Bethnal Green wound round, and back, and in on itself, Victoria Park was packed with all sorts of boats and boaters – just about anything can pop out of a hatch along tMile Endhere. The light had begun to fade as we dropped through the final lock and Limehouse Marinainto Limehouse – deserted compared to the last time we were here, we pitched up, the only boat hugging the concrete wall last night.

When the rain finally cleared and the sun broke through we walked down through Canary Wharf and Thames at Isle of Dogsbeautiful West India Docks before ending up in Millwall – aside from a walk along the Thames the main purpose of the trip was to buy fire lighters…it’s not easy in London. Don’t Londoners have fires?

Back at Limehouse we moved over to the super sucky pump-out machine that managed to get right down to our green light. Yay. Fire lit, shit pumped and chicken in – even city life can stay relatively simple.


Cocktail

Trafalgar SquareForget asking to share mooring rings, guarding your offside from moor alongsiders and expecting any sort of gap between your boat and the next, London is a whole different ball game – one continual loop of musical boats where everyone ropes up to anythinJared Odrickg that keeps them roughly secured to the towpath, it’s not that people aren’t nice, everyone gets along well enough, it’s just the way it is.

So, wRegent's Streetriting from a different patch of water from the one we’d expected to sleep on, we took advantage of this NFL Regent's Streetevening’s boat shuffle and hooked up to the nearest waterpoint before settling in for the NFL Regent's Streetnight – possibly.

A far cry from someSpeakers' Corner of the dark, deserted rural spots we’ve parked up in, here the sky isn’t ever truly black and the towpath never sleeps.

A couple of days discovering and re-discovering Portrait GalleryLondon we’ve come across all Speakers' Cornersorts: NFL on Regent’s Street (good, but the drains were oh so stinky), Covent Garden, a lively Speakers’ Corner (not one for you SFR), Kensington Gardens, Trafalgar Square, the National Portrait Gallery (loved that)…

Bill Nighy's back

Bill Nighy’s back

The house boats across tundergroundhe water and the enormous Georgian houses beyond make for a pretty good view, meanwhile they get to look a stack of us boaters; one big cocktail of people all getting something from the canal, somehow it seems to work.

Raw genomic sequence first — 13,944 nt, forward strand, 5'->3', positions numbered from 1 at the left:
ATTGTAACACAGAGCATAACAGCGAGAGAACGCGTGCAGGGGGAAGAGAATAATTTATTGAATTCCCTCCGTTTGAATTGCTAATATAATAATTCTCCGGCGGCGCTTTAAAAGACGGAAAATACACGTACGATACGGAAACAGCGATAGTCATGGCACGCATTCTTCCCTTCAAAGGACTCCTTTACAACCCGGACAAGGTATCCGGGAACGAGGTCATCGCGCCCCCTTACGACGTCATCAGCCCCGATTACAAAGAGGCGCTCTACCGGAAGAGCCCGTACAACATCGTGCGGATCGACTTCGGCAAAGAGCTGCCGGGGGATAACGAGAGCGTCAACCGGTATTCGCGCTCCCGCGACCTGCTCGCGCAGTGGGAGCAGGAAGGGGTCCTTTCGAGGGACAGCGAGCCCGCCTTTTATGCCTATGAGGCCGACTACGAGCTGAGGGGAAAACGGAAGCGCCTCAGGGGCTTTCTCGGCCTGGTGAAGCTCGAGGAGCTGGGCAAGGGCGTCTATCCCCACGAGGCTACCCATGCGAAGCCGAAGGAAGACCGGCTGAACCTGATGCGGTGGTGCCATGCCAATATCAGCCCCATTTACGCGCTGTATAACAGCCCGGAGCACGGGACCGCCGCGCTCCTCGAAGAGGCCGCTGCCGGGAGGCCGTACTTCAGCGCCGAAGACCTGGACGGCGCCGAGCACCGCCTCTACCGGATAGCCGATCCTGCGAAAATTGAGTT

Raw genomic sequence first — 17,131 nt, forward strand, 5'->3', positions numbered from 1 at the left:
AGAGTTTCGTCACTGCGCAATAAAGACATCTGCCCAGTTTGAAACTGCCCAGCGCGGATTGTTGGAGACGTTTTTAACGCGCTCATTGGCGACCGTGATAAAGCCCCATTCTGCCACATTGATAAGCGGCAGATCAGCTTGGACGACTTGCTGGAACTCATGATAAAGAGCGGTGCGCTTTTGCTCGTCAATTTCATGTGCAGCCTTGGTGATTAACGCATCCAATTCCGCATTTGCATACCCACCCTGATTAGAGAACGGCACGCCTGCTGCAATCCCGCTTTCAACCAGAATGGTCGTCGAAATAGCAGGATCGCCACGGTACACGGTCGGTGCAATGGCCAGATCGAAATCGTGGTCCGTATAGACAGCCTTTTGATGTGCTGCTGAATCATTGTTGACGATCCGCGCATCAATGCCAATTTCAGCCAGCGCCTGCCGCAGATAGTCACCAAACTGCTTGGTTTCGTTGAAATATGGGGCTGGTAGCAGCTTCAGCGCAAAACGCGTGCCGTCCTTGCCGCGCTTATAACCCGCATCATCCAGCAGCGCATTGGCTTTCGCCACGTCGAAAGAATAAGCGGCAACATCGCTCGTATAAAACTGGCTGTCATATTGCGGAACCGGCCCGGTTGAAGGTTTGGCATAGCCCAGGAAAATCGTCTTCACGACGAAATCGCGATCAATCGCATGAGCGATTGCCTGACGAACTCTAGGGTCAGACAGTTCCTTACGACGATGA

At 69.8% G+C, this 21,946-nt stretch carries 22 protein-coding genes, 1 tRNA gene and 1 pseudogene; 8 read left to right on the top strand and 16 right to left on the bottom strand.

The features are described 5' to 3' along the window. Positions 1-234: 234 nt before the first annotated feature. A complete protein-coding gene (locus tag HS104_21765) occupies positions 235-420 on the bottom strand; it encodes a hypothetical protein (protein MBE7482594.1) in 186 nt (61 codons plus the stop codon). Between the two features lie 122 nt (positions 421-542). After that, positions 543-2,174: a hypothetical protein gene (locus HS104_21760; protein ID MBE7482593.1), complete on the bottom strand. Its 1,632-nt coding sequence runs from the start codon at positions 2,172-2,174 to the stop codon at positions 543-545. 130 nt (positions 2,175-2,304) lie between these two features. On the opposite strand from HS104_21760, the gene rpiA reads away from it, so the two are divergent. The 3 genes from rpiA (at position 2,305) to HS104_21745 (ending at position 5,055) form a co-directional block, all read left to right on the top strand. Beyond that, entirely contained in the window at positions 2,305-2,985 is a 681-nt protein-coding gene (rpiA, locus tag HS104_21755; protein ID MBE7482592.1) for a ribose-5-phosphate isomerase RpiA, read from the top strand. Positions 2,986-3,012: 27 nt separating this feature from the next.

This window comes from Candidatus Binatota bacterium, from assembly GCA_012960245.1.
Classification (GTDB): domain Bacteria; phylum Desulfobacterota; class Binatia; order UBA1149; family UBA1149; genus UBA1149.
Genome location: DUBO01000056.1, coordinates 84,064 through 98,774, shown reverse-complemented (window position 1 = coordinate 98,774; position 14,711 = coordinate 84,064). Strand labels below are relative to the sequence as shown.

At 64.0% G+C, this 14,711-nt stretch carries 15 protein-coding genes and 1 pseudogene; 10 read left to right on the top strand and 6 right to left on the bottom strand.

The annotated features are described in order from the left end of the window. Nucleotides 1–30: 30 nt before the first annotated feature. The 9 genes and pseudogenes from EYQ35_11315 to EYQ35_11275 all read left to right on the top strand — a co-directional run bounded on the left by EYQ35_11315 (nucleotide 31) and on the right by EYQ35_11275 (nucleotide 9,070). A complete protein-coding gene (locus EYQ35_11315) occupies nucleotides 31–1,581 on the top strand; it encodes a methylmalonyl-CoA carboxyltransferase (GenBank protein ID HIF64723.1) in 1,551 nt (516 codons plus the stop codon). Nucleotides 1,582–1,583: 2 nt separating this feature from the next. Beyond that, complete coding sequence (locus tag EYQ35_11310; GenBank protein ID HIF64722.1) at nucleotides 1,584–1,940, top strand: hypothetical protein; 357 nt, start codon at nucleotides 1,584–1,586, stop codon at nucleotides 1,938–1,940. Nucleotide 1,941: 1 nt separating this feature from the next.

Living Local

Despite far less boat travel tTower and poppieshan normal we seem to have been all over the place thisMillenium Bridge last week, thanks to legs and trains. Our mental web of London continues to gradually grow and some roads are magically beginning to link up, making a few convenient loops.

Unfortunate enoSouth Bankugh to take navigational advice from SFR, AJ and UM arrived at Paddington Little Venicehaving traipsed through most of London on foot – this wasn’t made any more enjoyable by a very large roll of rubber we’d asked them to bring along. It was lovely to catch up with the ‘la famille’ and with London dangling off tube stops it doesn’t take too long to get right back down to the Thames and onto the South Bank. The tower poppy display is spreading, apparently the appeal for volunteers to plant the ceramic flowers was overwhelming.Thames

‘Home’ in terms of family is now just a 30 minute Southern Rail ride away (when there hasn’t been a fatality on the line that is), which feels so local Grand Union towards Kensal Greencompared to Manchester or Birmingham. Swiss Family came up trumps with a great book to aid our London adventure and it was brilliant to see so many familiar faces in one place!

Having maxed out our stay in Paddington Basin we untied anKensal Green Sainbury'sd headed out for water in Little Venice followed by a mega shop at the mammoth Sainsbury’s at Kensal Green. Boats boats boats everywhere, every shape, every sort, pretty much anything goes. Little Venice is twinkling tonight, breasted up and not far along from our lovely neighbours Golden Hinde IIfrom Paddington Basin, so far so good – although the far end, beyond theLittle Venice designated visitor moorings has some pretty nasty bags of grot on the tow path and so much rubbish dumped in the water it’s actually impossible to moor.

It’s been a bit of a whirlwind last few days, but London life is beginning to shape up nicely.